October 29, 2020
The research team found strong evidence that the growth rate of conceptions declines very rapidly at the beginning of economic downturns and the decline starts several quarters before recessions begin. In other words, fertility is a leading economic indicator.
A fundamental driver of economic growth is population growth, which in turn is driven by the fertility rate. The United Nations places the “replacement rate” of the population at about 2 children per woman, and countries at levels significantly below that level are at risk of slower economic growth and fiscal stress from the financial challenges of maintaining the livelihoods of an aging populace.
Fertility itself responds to economic activity, with a large literature suggesting that fertility rises and falls as the economy expands and contracts, or that fertility is procyclical. But whether fertility is a leader or follower of economic activity had been an unsettled question.
In a new paper at The Economic Journal, Steve Lugauer, along with Kasey Buckles `00 and Daniel Hungerman of the University of Notre Dame, use data on more than 100 million births in the United States to examine whether fertility behavior anticipates economic recessions. They find strong evidence that the growth rate of conceptions declines very rapidly at the beginning of economic downturns and the decline starts several quarters before recessions begin. In other words, fertility is a leading economic indicator.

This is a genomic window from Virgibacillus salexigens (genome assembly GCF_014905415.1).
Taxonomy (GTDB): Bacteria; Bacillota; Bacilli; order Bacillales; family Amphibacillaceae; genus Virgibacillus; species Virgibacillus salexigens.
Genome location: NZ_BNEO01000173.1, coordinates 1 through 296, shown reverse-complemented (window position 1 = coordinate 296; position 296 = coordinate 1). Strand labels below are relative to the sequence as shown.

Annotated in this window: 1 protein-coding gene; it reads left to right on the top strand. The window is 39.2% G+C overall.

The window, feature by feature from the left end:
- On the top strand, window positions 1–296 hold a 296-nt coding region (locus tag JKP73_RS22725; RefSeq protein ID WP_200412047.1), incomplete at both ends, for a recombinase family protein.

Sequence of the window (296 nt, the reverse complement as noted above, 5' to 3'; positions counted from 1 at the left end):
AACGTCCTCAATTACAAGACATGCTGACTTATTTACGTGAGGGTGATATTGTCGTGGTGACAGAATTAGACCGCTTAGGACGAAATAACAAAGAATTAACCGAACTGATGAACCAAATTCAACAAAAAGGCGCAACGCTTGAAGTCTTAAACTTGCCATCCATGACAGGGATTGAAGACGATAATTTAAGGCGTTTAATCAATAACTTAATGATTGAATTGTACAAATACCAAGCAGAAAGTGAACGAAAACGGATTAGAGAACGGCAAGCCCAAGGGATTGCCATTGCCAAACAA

This result speaks to the importance of expectations in making fertility decisions, and opens up the possibility for policymakers to consider alternative, non-economic measures of behavior to forecast future economic activity.
Is Fertility a Leading Indicator?
Steven Lugauer, Associate Professor of Economics, Gatton College of Business and Economics at the University of Kentucky
Kasey Buckles, University of Notre Dame
Daniel Hungerman, University of Notre Dame
The Economic Journal, ueaa068, published May 27, 2020